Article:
Jorge responds, with a smile, “No matter what, the most important thing in life really is happiness.”

Project Update: The Nicaraguan Center for Forests, Energy & Climate Takes Shape

Nicaraguan Center for Forests, Energy & Climate

by Sebastian Africano, International Director

 The Nicaraguan Center for Forests, Energy & Climate (NICFEC) is well on its way to becoming a reality. Over the past month, Trees, Water & People (TWP) and our partner, Proleña, have made considerable progress with a Nicaraguan architect, creating the master plan for the center. The plan will be finished and transferred to blueprints by the end of June 2015, at which point we will be ready to break ground. Once we begin building, we’d like to maintain the momentum to have the site operational and receiving guests by mid-2016.

Your donations will help make this a reality!

Once the dorms, classrooms, and workshops are constructed, we will begin the process of sizing and designing solar energy systems to power the site. We have a number of colleagues in the solar industry around the world who are committed to helping us with this challenge, and we are even considering designing a course around the installation. Also, as construction advances, planting of our various agroforestry plots will begin, demonstrating different combinations of crops and productive trees that can increase resilience on a rural farm.

Nicaraguan Center for Forests, Energy and Climate
Meeting with partners are the site of the Nicaraguan Center for Forests, Energy & Climate near La Paz Centro.

 As climate change rears its ugly head in the tropics, families already living in extreme vulnerability will have to adapt their approaches to be able to survive in rural areas. This means changing the rate at which they consume natural resources, and diversifying their crops and planting schedules to withstand volatile weather patterns. TWP’s NICFEC will be a resource for these farmers and their communities, providing them with a suite of technologies, proven methods, tree seedlings, and curriculum that will support them in this transition.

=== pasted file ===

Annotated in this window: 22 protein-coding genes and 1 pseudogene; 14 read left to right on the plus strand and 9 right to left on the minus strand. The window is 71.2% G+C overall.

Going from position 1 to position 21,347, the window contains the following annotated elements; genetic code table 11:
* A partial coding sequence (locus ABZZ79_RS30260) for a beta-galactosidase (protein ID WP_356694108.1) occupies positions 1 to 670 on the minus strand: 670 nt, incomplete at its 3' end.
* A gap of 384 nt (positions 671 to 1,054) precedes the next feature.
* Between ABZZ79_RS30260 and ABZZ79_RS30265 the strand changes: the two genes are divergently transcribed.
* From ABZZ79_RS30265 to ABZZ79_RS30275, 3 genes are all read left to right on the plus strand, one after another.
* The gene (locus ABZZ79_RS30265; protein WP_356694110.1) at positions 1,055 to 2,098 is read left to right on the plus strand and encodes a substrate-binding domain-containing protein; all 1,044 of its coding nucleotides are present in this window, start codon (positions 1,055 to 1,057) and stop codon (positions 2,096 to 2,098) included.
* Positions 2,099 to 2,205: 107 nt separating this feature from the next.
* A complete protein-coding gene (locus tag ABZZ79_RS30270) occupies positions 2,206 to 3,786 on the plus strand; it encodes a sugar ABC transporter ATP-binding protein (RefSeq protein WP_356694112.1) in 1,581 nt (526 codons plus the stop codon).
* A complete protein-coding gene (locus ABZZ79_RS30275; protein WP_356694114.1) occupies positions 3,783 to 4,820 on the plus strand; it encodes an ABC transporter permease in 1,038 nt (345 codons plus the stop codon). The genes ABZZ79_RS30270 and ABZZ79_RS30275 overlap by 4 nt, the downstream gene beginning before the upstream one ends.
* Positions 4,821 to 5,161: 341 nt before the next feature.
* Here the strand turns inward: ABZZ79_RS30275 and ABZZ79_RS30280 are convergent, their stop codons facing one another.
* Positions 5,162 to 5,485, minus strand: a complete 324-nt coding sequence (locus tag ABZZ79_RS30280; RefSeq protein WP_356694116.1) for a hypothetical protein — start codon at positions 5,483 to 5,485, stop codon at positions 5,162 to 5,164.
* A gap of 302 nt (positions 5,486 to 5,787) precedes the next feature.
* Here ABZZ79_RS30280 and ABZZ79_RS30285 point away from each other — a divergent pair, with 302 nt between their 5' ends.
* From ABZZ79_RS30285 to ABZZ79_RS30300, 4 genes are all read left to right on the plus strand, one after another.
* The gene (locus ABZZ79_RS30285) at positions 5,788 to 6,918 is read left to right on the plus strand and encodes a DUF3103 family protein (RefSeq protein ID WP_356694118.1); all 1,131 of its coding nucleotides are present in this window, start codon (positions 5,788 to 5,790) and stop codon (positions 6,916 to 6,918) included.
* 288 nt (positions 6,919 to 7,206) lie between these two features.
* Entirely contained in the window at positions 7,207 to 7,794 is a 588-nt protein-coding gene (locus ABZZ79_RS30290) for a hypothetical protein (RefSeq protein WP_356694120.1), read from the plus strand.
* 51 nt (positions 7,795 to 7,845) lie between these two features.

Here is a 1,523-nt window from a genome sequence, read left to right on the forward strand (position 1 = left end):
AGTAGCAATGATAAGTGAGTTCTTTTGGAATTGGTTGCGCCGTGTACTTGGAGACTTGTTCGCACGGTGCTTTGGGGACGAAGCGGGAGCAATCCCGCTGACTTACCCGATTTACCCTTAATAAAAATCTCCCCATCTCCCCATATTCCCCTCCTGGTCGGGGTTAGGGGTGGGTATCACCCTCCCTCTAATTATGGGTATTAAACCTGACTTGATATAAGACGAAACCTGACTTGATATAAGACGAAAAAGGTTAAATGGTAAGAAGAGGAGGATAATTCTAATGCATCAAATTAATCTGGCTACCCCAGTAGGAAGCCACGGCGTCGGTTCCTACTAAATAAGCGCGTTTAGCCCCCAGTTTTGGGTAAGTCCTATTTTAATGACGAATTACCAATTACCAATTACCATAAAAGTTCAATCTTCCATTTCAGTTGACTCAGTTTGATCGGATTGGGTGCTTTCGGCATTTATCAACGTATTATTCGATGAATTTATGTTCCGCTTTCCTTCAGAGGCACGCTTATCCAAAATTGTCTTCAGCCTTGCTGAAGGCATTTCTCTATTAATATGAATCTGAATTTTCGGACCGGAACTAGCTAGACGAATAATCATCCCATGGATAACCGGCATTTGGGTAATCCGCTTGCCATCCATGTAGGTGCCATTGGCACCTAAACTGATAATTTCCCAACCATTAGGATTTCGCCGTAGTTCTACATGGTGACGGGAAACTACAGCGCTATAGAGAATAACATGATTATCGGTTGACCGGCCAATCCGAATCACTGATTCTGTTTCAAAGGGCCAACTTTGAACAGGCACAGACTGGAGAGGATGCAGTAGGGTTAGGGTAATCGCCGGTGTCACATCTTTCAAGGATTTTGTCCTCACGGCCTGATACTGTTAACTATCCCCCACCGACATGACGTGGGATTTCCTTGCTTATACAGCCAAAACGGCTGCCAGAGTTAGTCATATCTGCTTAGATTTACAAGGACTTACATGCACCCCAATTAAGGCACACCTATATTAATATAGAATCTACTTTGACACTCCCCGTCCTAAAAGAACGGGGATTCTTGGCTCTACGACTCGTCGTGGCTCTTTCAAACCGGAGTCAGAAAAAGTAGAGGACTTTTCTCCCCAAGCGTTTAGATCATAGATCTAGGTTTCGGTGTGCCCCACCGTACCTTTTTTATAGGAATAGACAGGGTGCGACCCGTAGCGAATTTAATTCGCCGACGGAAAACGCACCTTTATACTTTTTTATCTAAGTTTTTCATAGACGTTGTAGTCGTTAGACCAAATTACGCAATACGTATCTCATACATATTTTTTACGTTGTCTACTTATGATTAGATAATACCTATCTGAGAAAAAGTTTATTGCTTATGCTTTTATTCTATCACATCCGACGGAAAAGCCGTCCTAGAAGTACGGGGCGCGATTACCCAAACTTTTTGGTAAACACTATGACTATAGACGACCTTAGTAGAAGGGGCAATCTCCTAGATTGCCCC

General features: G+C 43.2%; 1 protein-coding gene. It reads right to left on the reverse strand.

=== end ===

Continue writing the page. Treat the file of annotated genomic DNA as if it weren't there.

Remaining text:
Thank you for supporting this effort – we look forward to keeping you informed as the Center takes shape and gets closer to opening its doors!

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From the Board: Building the National Center for Biomass Energy and Climate Change

by Jon Becker, TWP Board Member

Nicaragua clean cookstove factory
TWP Executive Director Richard Fox at Proleña’s cookstove factory in Managua.

It’s Wednesday in Managua, which puts me in the middle of my 10 day Central American journey. Here in Nicaragua, Trees, Water & People’s Executive Director Richard Fox and I are completing a series of meetings with our long time partner, Proleña.  It is a very exciting time here – we are truly getting our hands dirty to launch one of our biggest projects in the region – the National Center for Biomass Energy and Climate Change.

NicaraguaSeveral years ago, with support from our donors as well as funds from the Rio Tinto Prize for Sustainability, we helped Proleña purchase a property in a rural area near the town of La Paz Centro, an hour northwest of Managua.  After years of planning, fundraising, and dreaming, we have finally started construction of the Center. Today I had the pleasure of walking the seven acre property with Proleña’s Director Marlyng Buitrago, Technical Director Leonardo Mayorga, Board member Juan Torres. We visited the two buildings that have already been constructed, chatted with our caretaker and his family who are living on the land, and imagined the day (soon!) when the views, including majestic Mt. Momotombo in the distance, would also feature the classrooms, dormitory, agroforestry demonstration areas, clean cookstove workshops, and more that will make up the Center.

A view of Momotombo from the National Center for Biomass Energy and Climate Change
A view of Momotombo as it rises near the shores of Lake Managua – a beautiful backdrop to the National Center for Biomass Energy and Climate Change.

The Center is a unique and critically important addition to the entire region’s capacity to restore and maintain forest health, expand the use of clean energy and appropriate technologies, and develop adaptation strategies to the already present impacts of climate change.  As such, it will embody a model worthy of replication as all of the world steps up to the challenge of climate change and the transition to renewable energy.